Comic Dara O'Briain is celebrating his latest ratings hit this week - as his BBC show Stargazing Live has attracted almost four million viewers every night.
Dara presented the show with celebrity physicist Prof Brian Cox and fellow Irish star Liz Bonnin reported live from South Africa on the night sky.
On Monday night the BBC Two show kicked off with a massive 3.8 million viewers and on Tuesday it performed extremely well again with 3.6 million viewers.
The three day TV event tied up last night after a successful run which also included an appearance by the last man ever to walk on the moon, Eugene Cernan.
In the first show Dara and Brian looked at moons, on Tuesday night they investigated the galaxy and last night they spoke about the search for life in space.
The pair broadcasted live from the control room of the Jodrell Bank radio observatory in Cheshire and guests also included other top scientists.
And last night they attempted to turn off all the lights in the Somerset town Dulverton to make it easier to see the stars.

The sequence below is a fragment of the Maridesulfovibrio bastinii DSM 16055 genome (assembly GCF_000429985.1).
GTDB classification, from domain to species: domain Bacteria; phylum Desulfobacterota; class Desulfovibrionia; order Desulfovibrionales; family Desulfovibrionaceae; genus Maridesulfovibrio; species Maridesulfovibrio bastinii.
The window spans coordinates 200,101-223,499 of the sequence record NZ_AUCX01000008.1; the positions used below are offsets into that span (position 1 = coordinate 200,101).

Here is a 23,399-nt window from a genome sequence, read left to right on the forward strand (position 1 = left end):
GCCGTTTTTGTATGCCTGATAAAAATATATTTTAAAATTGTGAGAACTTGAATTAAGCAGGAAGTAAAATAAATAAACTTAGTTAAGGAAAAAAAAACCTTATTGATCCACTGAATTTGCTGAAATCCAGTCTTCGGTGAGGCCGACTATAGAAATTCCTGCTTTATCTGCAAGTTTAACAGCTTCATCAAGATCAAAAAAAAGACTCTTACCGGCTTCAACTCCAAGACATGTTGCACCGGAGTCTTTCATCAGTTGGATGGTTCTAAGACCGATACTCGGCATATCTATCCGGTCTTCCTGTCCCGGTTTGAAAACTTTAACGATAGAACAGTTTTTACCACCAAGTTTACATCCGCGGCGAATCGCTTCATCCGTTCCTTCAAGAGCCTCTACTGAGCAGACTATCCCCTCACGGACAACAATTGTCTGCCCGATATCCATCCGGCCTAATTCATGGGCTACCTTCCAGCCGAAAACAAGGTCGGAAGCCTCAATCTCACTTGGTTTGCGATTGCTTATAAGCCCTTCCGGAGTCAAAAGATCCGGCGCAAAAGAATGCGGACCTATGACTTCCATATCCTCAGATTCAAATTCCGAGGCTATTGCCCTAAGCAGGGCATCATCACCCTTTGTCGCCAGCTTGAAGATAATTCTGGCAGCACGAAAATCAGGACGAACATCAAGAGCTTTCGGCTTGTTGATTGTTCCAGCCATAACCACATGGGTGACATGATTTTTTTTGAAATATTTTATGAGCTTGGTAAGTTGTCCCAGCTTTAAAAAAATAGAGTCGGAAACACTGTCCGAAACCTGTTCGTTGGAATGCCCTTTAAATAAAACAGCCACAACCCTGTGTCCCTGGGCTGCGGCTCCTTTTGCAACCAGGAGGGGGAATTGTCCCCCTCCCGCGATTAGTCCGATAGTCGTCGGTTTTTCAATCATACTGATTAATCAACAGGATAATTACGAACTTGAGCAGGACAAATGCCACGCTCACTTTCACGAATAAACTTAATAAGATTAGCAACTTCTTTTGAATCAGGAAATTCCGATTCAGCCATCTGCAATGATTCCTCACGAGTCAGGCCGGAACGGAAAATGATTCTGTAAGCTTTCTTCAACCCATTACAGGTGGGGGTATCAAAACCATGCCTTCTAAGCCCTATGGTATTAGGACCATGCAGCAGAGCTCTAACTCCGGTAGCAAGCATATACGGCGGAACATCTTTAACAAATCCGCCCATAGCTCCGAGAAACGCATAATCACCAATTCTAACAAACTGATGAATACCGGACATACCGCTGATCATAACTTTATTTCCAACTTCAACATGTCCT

Every night Liz provided reports live from the Southern African Large Telescope and spoke about the differences between the stars visible in the northern and southern hemispheres.
Liz has a degree in biochemistry and a masters in wild animal biology and conservation and has presented the BBC show Bang Goes The Theory. Dara studied in UCD for a degree in mathematical physics and Brian is former popstar turned physicist.
Astronomy Ireland were thrilled to see Stargazing Live back on BBC Two and called on RTE to start a similar programme.
Astronomer David Moore said: "Absolutely. For many years I did a spot on Den TV and some of the people who watched it are now working for us and running university programmes in Ireland and abroad. One of our young members went on to become a student of Stephen Hawking and did his Ph.D with Hawking.
"We have been promoting it (Stargazing Live) on our 16,000 strong mailing list. It's a great show. It's aimed at the general public and that's what we love about it. It's not a real specialist documentary. The whole idea is people dipping into it might get hooked."